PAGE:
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Brooklyn History

No Nonsense: Fifth Avenue lingerie from Brooklyn factories

Store: Kayser Hosiery545 Fifth Avenue at 45th Street German immigrant Julius Kayser didn’t start off being so intimate with women. When he opened his first factory in 1880, he specialized in simple cotton gloves, and soon moved to the silken kind, the sort a proper woman wore to the opera or a masquerade ball. He […]

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Brooklyn History

Ten fabulous facts about 70 Willow Street, Brooklyn Heights, aka ‘the Truman Capote house’

The strange, yellow Brooklyn Heights mansion best known as the home where Truman Capote wrote ‘Breakfast At Tiffany’s’ has finally been sold for $12 million, after many months of humbling markdowns from its original hefty pricetag. Located in the heart of old Brooklyn, the new owners will be winning more than a literary prize. The house has […]

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Brooklyn History On The Waterfront Podcasts

Notes from the podcast (#133): Red Hook, Brooklyn

A haunting snapshot of the Atlantic Docks, circa 1870-80s (possibly as early as 1872) photo by George Bradford Brainerd (courtesy the Brooklyn Museum)  Quite a few notes on the podcast this week! There were a lot of little details I found interesting that didn’t make the cut:Before the Water Taxi: One of the more enlightening […]

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Brooklyn History On The Waterfront Podcasts

Red Hook, Brooklyn: A rich seafaring history, organized crime and the isolation of a beleaguered neighborhood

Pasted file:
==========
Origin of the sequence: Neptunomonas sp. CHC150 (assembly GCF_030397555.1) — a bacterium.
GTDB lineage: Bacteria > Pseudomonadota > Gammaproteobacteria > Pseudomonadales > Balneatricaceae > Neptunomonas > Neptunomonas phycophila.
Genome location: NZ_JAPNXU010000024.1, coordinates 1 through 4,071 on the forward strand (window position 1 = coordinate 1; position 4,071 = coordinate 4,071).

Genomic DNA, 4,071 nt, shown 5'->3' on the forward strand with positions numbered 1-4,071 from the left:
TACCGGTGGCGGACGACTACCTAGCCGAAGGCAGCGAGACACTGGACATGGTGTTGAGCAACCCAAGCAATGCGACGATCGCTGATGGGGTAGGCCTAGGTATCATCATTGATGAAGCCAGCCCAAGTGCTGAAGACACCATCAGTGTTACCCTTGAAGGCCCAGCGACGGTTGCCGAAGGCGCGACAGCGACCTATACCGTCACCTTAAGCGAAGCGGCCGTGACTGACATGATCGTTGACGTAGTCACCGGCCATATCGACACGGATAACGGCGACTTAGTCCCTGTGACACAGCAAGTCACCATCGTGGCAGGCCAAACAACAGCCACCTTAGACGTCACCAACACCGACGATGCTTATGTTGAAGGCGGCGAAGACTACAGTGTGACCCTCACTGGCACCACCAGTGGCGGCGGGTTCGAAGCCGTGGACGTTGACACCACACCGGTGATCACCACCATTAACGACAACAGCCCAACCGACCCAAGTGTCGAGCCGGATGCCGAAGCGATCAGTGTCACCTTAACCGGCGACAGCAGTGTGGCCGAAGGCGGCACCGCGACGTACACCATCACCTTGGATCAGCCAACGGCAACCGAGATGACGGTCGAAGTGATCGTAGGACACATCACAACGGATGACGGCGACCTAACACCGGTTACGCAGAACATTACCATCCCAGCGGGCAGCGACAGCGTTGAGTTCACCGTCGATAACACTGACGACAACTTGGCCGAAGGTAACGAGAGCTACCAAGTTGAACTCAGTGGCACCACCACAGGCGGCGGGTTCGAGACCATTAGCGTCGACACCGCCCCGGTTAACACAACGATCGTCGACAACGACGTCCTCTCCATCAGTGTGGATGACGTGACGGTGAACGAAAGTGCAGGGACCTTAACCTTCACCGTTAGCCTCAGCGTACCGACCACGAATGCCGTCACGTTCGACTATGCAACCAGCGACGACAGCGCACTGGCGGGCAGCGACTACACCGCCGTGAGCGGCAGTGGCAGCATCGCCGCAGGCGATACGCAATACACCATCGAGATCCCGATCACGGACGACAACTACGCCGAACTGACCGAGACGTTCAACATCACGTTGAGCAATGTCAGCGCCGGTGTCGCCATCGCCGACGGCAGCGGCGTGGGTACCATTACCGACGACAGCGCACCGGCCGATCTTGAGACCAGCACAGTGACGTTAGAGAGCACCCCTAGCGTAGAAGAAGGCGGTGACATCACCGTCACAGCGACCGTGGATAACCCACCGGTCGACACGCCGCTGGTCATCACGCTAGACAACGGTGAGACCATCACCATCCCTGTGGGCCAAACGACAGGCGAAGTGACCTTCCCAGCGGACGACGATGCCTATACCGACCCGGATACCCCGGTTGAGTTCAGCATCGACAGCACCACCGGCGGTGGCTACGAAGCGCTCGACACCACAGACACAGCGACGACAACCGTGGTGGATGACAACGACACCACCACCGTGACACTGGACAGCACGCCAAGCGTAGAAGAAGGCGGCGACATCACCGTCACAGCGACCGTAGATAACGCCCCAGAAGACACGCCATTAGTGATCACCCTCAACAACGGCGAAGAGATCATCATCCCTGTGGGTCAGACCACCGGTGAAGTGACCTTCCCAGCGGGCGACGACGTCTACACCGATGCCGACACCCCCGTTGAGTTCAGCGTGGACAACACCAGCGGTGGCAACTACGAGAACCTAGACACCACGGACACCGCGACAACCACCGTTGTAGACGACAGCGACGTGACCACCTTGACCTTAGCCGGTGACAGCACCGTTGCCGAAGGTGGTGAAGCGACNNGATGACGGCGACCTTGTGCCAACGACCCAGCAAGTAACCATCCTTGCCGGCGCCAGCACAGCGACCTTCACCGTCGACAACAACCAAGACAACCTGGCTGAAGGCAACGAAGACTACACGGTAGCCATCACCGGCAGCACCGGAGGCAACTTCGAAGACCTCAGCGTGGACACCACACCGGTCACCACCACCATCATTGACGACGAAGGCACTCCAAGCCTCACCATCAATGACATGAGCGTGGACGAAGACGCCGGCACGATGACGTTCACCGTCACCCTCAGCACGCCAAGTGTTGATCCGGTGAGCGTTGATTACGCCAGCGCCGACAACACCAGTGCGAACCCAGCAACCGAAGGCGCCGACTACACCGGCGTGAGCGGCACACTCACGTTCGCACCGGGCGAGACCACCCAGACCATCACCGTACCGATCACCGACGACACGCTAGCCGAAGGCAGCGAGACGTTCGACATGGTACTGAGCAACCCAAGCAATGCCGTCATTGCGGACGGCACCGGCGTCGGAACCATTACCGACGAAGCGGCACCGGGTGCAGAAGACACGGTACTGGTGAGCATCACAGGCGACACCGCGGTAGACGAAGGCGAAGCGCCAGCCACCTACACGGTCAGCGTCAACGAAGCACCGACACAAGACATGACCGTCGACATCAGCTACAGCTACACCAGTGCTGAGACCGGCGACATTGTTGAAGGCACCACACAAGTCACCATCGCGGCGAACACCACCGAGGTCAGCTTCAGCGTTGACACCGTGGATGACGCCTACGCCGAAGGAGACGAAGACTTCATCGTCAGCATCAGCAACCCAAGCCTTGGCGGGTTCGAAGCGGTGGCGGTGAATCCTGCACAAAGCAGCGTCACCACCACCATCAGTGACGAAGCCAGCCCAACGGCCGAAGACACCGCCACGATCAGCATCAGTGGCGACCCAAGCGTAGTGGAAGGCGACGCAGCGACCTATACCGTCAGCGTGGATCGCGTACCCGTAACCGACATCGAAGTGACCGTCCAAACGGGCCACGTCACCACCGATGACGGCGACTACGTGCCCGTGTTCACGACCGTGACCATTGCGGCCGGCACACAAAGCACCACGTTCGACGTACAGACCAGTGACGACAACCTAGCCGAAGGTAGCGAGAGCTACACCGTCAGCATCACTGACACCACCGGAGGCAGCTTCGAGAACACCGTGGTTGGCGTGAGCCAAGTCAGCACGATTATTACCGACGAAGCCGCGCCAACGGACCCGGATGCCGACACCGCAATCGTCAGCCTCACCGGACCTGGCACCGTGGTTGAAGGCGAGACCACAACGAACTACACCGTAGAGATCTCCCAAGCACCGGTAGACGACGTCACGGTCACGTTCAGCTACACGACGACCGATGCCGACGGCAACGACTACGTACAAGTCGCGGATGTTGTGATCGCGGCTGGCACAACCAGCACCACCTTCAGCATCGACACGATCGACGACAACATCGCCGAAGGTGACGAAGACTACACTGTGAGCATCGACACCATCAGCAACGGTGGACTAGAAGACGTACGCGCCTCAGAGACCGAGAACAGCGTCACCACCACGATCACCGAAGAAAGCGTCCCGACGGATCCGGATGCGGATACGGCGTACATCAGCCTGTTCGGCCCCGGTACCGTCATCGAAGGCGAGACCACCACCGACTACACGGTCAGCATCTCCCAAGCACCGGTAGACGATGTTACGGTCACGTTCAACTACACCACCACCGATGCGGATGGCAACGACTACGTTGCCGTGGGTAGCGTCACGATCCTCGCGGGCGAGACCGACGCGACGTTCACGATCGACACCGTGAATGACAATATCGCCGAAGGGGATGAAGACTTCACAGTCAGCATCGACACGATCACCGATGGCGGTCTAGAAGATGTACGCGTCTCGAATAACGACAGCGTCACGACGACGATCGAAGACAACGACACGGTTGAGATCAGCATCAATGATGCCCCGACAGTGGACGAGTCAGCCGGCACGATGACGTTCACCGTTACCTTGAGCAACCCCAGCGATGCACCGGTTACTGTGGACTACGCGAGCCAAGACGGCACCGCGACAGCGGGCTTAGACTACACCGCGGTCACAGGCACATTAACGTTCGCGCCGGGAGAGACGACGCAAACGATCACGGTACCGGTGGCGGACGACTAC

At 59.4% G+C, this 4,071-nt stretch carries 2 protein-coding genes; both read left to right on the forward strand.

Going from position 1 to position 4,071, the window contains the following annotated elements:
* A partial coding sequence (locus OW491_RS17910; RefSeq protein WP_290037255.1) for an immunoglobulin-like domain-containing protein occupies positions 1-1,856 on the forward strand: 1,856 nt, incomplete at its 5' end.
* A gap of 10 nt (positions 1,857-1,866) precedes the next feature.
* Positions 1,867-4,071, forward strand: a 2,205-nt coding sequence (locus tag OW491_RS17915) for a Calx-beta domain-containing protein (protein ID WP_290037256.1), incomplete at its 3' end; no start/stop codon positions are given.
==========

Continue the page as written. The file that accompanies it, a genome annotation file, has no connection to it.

PODCAST Red Hook, Brooklyn, the neighborhood called by the Dutch ‘Roode Hoek’ for its red soil, became a key port during the 19th century, a stopping point for vessels carry a vast array of raw goods from the interior of the United States along the Erie Canal. In particular, two manmade harbors were among the […]

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Brooklyn History

Holidays on Ice 1861: Skaters flock to Brooklyn’s icy ponds

Williamsburg(h)’s Union Pond, one of the finest destinations for ice skating in the city, 1863. It later became America’s first enclosed baseball field. The nation was at war one hundred and fifty years ago, but that didn’t stop the austere celebrations in the ‘borough of churches’. But while thousands of Brooklyn residents attended church that […]

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Brooklyn History

A Wretched Anniversary: The Brooklyn Theater Fire of 1876

It is difficult to discuss calmly the frightful disaster which happened in Brooklyn on Tuesday night. No such awful sacrifice of human life has ever been known in this country shipwreck and the casualties of war alone being excepted. — New York Times editorial, Dec. 7, 1876    One hundred and thirty-five years this evening, […]

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Brooklyn History

Let There Be Light: Brooklyn illuminates Manhattan with a spotlight that ‘will burn your skin at three hundred feet’

That Gotham glow: The powerful Sperry searchlight drapes the dark city in light. The Woolworth Building is lit up like a candle. A thin, bright streak of light brushes across the sky and dances off the clouds above. With few buildings over fifteen stories and the city’s electrical lights at a fraction of the intensity […]

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Brooklyn History

Today in history: tragedies in Staten Island, Park Slope

click pic for closer view One of the strangest and most tragic accidents in New York history occurred 49 years ago today when two planes, one United Airlines, the other TWA, collided in midair above New Dorp, Staten Island. The United Airlines flight plummeted to Brooklyn, in the intersection of 7th Avenue and Sterling Place […]